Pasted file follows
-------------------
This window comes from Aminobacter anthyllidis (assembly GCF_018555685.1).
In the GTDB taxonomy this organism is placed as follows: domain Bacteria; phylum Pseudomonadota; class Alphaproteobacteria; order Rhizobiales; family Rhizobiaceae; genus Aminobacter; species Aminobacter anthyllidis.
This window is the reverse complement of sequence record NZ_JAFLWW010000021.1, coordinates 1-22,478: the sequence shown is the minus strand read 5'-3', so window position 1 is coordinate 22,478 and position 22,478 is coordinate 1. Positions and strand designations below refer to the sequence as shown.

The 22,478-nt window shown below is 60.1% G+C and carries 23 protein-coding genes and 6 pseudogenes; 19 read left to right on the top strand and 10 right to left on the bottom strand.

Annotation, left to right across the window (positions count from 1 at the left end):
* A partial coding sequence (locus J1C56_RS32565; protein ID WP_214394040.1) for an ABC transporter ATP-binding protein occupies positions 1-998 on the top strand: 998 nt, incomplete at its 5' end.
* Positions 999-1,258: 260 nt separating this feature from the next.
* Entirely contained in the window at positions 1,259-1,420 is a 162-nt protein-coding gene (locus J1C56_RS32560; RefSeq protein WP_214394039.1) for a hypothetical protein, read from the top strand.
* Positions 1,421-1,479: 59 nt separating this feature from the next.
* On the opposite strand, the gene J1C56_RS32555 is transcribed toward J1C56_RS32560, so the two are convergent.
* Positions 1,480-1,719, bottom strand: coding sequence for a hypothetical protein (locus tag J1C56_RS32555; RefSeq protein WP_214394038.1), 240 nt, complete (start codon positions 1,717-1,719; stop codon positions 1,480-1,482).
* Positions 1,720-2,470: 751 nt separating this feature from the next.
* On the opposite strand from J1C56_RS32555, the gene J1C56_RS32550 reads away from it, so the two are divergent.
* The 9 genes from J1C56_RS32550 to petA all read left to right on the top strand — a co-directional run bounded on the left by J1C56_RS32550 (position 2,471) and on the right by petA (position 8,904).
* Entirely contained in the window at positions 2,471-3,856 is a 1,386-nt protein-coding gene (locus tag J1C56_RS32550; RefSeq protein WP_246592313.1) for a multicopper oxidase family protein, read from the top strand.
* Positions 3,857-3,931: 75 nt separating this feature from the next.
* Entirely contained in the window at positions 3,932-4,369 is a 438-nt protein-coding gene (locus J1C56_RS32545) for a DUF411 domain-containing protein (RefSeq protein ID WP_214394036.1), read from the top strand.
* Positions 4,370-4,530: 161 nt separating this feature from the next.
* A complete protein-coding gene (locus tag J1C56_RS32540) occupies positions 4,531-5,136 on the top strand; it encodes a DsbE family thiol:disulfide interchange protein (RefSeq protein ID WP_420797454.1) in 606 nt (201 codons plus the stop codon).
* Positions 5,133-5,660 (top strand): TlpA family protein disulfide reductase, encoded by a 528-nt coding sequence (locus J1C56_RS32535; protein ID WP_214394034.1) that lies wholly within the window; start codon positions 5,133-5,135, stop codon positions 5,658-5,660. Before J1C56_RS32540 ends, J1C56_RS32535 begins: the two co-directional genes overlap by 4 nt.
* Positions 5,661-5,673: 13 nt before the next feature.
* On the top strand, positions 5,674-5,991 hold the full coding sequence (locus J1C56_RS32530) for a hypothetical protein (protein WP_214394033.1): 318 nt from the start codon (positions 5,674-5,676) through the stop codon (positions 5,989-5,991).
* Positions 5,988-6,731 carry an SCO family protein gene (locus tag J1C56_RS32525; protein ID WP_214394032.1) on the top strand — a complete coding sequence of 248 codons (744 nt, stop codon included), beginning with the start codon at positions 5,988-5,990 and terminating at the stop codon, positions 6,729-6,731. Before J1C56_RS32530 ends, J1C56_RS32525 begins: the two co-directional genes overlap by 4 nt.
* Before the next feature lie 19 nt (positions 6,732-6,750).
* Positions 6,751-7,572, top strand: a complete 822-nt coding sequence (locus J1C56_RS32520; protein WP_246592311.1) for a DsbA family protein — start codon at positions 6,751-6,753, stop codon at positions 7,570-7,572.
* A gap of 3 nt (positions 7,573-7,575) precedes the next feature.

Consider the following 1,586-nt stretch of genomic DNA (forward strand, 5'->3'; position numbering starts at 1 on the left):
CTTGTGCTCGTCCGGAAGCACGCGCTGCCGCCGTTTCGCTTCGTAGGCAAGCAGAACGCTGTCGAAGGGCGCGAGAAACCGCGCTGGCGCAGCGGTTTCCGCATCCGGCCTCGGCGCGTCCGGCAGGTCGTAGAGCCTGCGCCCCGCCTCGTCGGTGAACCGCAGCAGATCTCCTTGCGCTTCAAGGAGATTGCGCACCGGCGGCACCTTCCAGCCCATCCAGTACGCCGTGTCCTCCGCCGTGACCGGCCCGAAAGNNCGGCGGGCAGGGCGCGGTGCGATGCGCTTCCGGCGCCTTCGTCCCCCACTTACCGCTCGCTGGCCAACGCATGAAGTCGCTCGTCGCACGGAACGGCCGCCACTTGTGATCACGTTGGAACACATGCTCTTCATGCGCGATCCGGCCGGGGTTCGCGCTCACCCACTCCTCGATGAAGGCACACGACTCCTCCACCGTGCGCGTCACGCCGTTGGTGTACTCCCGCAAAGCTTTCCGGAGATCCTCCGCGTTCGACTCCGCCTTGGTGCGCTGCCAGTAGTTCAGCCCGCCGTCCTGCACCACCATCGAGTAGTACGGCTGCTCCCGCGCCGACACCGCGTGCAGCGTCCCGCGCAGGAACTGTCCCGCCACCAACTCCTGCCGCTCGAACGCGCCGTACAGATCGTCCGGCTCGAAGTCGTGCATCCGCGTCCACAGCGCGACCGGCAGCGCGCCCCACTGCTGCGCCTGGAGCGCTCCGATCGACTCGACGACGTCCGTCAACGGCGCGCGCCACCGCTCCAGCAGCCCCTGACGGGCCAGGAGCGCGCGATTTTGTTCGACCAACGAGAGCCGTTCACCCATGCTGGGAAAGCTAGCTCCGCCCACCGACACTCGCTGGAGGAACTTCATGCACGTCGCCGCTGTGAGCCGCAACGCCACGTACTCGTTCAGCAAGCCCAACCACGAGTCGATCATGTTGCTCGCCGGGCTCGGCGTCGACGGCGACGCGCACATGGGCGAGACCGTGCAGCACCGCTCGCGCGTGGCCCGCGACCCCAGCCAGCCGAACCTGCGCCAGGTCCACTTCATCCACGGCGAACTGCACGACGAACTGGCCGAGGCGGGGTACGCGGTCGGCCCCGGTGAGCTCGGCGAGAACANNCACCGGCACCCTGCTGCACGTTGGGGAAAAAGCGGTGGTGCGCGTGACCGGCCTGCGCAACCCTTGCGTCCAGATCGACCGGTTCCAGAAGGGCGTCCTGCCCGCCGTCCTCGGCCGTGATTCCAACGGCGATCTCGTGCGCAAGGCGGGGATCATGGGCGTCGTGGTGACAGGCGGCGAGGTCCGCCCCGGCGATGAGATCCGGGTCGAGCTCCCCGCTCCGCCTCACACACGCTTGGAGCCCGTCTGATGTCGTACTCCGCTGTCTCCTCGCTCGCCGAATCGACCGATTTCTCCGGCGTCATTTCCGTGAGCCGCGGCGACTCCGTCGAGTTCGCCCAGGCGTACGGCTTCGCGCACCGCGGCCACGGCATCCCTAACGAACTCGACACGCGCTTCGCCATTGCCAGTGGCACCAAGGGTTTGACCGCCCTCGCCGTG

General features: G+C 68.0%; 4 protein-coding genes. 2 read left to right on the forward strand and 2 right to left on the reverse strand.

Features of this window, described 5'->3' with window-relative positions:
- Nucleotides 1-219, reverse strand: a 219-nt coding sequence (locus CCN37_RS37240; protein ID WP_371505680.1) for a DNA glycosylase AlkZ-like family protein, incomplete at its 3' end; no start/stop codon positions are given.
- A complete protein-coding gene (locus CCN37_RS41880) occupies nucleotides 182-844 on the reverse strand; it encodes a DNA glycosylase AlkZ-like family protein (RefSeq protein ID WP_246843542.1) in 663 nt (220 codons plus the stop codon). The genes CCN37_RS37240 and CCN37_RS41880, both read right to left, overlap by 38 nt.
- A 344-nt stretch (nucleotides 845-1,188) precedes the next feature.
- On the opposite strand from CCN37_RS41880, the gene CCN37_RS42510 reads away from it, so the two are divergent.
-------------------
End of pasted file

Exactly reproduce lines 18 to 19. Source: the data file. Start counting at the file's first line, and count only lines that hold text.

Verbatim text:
* Positions 4,370-4,530: 161 nt separating this feature from the next.
* A complete protein-coding gene (locus tag J1C56_RS32540) occupies positions 4,531-5,136 on the top strand; it encodes a DsbE family thiol:disulfide interchange protein (RefSeq protein ID WP_420797454.1) in 606 nt (201 codons plus the stop codon).